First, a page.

Paper Session P5: Real-World Applications II

Session A: 18:3020:00, chaired by Nava Tintarev and Dietmar Jannach
Session B: 5:307:00, chaired by Weike Pan and Zhenhua Dong

  • LPFrom the Lab to Production: A Case Study of Session-Based Recommendations in the Home-Improvement Domain
    by Pigi Kouki (RelationalAI), Ilias Fountalis (RelationalAI), Nikolas Vasiloglou (RelationalAI), Xiquan Cui (The Home Depot), Edo Liberty (HyperCube), Khalifeh Al Jadda (The Home Depot)

    E-commerce applications rely heavily on session-based recommendation algorithms to improve the shopping experience of their customers. Recent progress in session-based recommendation algorithms shows great promise. However, translating that promise to real-world outcomes is a challenging task for several reasons, but mostly due to the large number and varying characteristics of the available models. In this paper, we discuss the approach and lessons learned from the process of identifying and deploying a successful session-based recommendation algorithm for a leading e-commerce application in the home-improvement domain. To this end, we initially evaluate fourteen session-based recommendation algorithms in an offline setting using eight different popular evaluation metrics on three datasets. The results indicate that offline evaluation does not provide enough insight to make an informed decision since there is no clear winning method on all metrics. Additionally, we observe that standard offline evaluation metrics fall short for this application. Specifically, they reward an algorithm only when it predicts the exact same item that the user clicked next or eventually purchased. In a practical scenario, however, there are near-identical products which, although they are assigned different identifiers, they should be considered as equally-good recommendations. To overcome these limitations, we perform an additional round of evaluation, where human experts provide both objective and subjective feedback for the recommendations of five algorithms that performed the best in the offline evaluation. We find that the experts’ opinion is oftentimes different from the offline evaluation results. Analysis of the feedback confirms that the performance of all models is significantly higher when we evaluate near-identical product recommendations as relevant. Finally, we run an A/B test with one of the models that performed the best in the human evaluation phase. The treatment model increased conversion rate by 15.6% and revenue per visit by 18.5% when compared with a leading third-party solution.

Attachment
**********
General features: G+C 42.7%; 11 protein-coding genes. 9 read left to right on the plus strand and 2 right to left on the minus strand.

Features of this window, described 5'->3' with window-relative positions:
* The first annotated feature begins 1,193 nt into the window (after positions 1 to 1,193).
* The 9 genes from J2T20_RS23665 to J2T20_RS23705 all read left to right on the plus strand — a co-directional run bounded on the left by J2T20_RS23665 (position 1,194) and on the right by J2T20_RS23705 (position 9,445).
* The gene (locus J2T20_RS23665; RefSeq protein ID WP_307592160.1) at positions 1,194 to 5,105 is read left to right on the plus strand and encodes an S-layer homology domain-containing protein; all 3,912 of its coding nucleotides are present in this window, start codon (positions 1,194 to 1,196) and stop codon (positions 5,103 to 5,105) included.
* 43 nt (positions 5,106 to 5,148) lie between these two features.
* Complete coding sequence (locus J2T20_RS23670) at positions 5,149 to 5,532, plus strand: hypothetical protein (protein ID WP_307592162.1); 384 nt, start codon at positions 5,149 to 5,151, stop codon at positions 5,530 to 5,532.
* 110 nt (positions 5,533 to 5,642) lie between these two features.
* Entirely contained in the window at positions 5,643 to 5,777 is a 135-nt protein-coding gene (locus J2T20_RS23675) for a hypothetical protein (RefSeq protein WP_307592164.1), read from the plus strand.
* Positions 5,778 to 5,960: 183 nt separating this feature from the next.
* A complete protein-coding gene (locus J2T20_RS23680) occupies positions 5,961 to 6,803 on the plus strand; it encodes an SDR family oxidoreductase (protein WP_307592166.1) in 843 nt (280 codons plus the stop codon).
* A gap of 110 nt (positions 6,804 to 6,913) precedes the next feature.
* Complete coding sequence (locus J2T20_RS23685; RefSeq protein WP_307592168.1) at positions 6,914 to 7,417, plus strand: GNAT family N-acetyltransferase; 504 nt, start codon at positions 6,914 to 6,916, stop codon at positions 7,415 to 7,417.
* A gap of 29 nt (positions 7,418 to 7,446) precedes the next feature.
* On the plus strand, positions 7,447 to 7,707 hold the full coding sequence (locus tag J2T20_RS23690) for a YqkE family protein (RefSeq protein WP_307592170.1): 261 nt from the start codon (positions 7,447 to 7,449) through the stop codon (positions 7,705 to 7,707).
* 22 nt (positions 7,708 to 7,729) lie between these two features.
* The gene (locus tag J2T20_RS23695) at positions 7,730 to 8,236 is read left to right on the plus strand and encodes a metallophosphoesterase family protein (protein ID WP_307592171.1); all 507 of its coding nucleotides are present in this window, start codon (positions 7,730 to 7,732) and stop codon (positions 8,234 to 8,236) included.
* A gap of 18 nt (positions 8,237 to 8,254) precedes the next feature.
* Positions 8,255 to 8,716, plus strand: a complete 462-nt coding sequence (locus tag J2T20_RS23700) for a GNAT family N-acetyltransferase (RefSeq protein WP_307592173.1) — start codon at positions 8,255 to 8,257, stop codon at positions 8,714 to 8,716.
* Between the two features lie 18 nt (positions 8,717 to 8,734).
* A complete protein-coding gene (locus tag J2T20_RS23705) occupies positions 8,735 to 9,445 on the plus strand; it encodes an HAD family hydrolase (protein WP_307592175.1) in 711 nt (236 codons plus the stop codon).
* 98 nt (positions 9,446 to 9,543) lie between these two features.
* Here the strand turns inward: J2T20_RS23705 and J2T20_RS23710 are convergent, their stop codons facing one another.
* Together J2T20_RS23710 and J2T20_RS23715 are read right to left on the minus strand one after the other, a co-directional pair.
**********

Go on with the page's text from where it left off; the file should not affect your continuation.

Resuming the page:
• LPIn-Store Augmented Reality-Enabled Product Comparison and Recommendation
    by Jesús Omar Álvarez Márquez (University of Duisburg-Essen), Jürgen Ziegler (University of Duisburg-Essen)